The Hong Kong authorities are set to relaunch all-patriot District Councils. There will be elections for them. But actually, not much…
DAB lawmaker Holden Chow echoed Lau’s views, saying a screening mechanism is needed to make sure people joining district councils are genuine patriots.
Chow said people should not focus too much on how many directly elected members there are.
“You see from the example of the Legislative Council, we have a new election method. We have members elected in the geographical seats. We have also members elected from the Election Committee,” he said.
“So these members are supposed to avoid populism and they can actually consider the general interests of Hong Kong.”
Hong Kong’s last open universal-suffrage elections – anyone meeting basic age and residency qualifications could run and/or vote – were for the District Councils in late 2019. Voter turnout was an unprecedented 71%, and pan-democrats scooped up 388 of the 452 seats up for grabs. It was a vivid rejection of the pro-government/Beijing camp, and under the NatSec system it will not be allowed to happen again.
The Standard story mentions the official line on what happened to DCs since 2019…
Lau Siu-kai, a consultant for pro-Beijing think tank the Chinese Association of Hong Kong and Macau Studies, said…
“The district councils were dominated by the opposition bloc in the past, which turned the councils into a forum for political struggle a venue for ‘Hong Kong independence’ and foreign forces,” he said, and that was “a serious deviation from the Basic Law.”
Which brings us to Louisa Lim in the NYT on Hong Kong’s editing of the past…
Words are used as weapons, and in Hong Kong the repeated use of the word “riot” obliterates one version of the past — that many protests were peaceful — while creating a retrospective alternate reality that serves the politics of the present.
Some mid-week links…
Columbia Journalism Review on Hong Kong’s independent media, including HK Court News…
By directly transcribing what happens at hearings, they felt, they could reflect Hong Kong’s harsh political realities without being accused of bias. There has been no shortage of cases; every evening after the staff have gone home, they screen Hong Kong’s court listings and confer, over group chat, about what to cover the next day. “We try not to miss any trial that is of public interest,” Cheung said.
The China Project examines how much China’s foreign policy and diplomats are encouraging international support for Taiwan…
In a span of one week, Chinese diplomats threatened 150,000 Filipinos working overseas, got into a quickly spiraling spat with South Korea, and openly questioned the statehood of the 14 former Soviet countries. The common thread between these three episodes is the Chinese Communist Party’s holy grail and bête noir: Taiwan.
UK Transparency asks: are Confucius Institutes legal?
– Do you have elections Mr Xi?
– Evely molning.
Just to wrap up the retrospective concerning English wannabe Asian inverted racist Peking lover, I do think it advisable for you and many of your readers to have this little warning symbol prominently displayed on any web site they write or administer.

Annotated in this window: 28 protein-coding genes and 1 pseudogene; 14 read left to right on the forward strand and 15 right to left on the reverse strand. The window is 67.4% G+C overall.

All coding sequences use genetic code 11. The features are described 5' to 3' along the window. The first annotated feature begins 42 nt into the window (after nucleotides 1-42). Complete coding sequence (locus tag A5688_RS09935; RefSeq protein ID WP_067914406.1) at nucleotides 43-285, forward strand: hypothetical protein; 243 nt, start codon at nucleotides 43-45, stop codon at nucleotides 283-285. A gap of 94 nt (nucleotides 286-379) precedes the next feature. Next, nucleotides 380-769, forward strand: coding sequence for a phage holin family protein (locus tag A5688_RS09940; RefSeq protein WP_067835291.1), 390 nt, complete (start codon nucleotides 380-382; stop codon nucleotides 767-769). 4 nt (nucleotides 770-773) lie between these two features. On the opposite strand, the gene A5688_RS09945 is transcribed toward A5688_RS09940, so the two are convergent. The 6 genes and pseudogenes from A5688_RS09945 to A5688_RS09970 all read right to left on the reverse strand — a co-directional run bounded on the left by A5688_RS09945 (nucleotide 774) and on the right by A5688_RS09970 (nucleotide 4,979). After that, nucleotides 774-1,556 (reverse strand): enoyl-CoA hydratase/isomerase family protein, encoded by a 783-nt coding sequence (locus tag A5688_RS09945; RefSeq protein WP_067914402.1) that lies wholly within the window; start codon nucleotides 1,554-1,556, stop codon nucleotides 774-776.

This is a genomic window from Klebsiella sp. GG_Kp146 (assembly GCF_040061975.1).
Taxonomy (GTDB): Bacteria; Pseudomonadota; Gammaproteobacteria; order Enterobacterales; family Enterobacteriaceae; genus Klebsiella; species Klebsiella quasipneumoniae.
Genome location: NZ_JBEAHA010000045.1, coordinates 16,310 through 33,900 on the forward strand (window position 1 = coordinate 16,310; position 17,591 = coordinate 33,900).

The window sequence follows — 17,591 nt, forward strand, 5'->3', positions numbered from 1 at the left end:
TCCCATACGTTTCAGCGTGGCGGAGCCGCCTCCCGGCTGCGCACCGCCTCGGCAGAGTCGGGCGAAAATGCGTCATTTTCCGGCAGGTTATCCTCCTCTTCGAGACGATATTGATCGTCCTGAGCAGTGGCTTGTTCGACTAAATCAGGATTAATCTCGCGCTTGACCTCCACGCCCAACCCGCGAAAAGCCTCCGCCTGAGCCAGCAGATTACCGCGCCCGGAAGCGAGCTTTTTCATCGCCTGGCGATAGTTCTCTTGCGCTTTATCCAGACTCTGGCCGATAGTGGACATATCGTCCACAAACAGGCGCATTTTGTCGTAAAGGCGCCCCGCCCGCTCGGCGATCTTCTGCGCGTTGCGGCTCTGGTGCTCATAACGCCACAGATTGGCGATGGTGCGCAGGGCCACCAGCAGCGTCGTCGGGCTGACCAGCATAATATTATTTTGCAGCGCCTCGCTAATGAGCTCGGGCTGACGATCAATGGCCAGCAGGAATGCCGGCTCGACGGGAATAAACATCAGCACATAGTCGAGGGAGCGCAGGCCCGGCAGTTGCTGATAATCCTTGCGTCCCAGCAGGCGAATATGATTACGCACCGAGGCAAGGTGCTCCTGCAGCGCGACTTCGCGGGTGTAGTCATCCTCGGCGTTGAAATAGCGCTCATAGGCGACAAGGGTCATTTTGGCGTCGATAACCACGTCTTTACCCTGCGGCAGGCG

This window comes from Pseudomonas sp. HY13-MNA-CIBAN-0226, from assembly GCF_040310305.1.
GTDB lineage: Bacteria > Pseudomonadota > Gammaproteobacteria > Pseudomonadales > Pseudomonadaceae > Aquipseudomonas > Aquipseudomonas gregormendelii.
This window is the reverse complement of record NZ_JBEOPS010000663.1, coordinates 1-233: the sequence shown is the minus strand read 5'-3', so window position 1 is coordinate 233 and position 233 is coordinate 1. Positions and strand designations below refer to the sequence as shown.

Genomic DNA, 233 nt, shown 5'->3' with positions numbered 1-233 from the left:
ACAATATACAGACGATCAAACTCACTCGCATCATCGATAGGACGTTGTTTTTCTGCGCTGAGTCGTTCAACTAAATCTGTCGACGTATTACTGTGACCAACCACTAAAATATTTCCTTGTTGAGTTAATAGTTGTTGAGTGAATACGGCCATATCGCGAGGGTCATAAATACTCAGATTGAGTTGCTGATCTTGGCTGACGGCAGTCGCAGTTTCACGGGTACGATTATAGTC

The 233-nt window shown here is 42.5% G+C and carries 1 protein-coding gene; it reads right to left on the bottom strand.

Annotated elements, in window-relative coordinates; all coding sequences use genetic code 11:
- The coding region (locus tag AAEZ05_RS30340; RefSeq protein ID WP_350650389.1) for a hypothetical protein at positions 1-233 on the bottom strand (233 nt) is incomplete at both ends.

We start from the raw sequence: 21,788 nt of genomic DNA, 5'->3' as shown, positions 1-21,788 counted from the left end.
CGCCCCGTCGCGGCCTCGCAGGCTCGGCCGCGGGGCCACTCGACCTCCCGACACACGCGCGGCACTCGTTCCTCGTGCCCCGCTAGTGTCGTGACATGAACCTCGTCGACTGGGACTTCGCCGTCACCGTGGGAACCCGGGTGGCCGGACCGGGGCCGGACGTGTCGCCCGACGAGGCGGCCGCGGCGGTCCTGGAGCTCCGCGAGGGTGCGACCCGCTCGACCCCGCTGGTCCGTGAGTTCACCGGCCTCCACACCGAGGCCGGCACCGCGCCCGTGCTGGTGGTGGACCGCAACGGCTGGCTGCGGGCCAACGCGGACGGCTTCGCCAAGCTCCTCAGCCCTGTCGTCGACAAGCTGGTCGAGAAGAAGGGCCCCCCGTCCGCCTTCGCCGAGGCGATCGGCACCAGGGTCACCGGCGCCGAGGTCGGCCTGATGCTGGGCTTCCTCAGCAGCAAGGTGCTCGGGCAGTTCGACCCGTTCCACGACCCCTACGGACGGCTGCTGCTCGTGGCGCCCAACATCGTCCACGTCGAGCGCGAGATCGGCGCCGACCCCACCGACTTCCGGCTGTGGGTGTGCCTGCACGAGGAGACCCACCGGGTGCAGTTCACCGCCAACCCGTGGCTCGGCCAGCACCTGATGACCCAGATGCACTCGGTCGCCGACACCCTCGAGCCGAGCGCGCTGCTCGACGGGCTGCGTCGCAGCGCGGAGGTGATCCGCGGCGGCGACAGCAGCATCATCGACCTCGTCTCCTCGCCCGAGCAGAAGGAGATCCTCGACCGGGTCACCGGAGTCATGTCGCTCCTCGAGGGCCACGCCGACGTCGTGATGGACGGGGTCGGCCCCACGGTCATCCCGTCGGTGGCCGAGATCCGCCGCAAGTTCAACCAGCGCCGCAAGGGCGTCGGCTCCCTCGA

CE on DCs, rewriting history ; “they had been behaving in such a way that caused damage to society, upsetting everybody’s expectation of what a district councillor should do.
This statement is a distortion. Many now unrepresented residents were relieved to finally have a hands on and supportive DC. In my hood we saw our guy stay up all night to offer support to residents in Covid shut down buildings, set up frequent street booths distributing items to the needy, provide assistance with form filling, etc.
This compared to the the long years of DAB domination when the DC engaged only in foto ops, and this was often to take credit for projects that were in fact the result of intervention on the part of local residents.
The objective now is clearly to return to the iron rice bowl formula where the DC post is nothing more than a remunerated step on the grooming ladder, posts filled by mediocre dimbos who would have a hard time holding down a position in the competitive commercial sector.
Contrary to the sentiments expressed above, I rather like the Hong Kong that has emerged following the disturbances of a few years back, including the lack of political shenanigans.
1) It’s peaceful.
2) I see democracy in other countries, which is what most of the rioters wanted, as a demonstrably failed system. The evidence indicates that after about 50-70 years of its full implementation, the government-selection process ends up being catastrophically corrupted. I regularly ask myself would I rather be here or in the USA, UK, France, Australia, Germany, Canada, New Zealand etc.? Always, the answer is “yes”.
Grovelling Cross has, inadvertently, being making the case in the SCMP about the incompetence of the justiciary.
The 2019 District Council elections in Hong Kong were the first (and perhaps last) democratic elections held on Chinese soil under CCP sovereignty. Given the completely civilised and peaceful nature of the exercise, and the overwhelmingly clear results, it is unsurprising that the regime moved swiftly to ensure such a disaster for them would never be repeated.
Reactor #4 might well be thrilled with life in Nortth K0rea or Afghanistan, but year after year, surveys of world happiness show mostly democratic countries at the top, while authoritarian dictatorships are generally the least happy. No one is denying that some democracies become corrupted, but at least the voters can kick out the corrupt bastards.
I notice that Simon Hull has emerged again from the depths of alcoholic despair. Poor sod.
I don’t give a flying fig about NK or Afghanistan. It’s my life here that counts – it is very definitely on the ‘not bad’ end of the spectrum. Nowhere is perfect. HK will do for me.
Who the fcuk is this Simon Hull chap?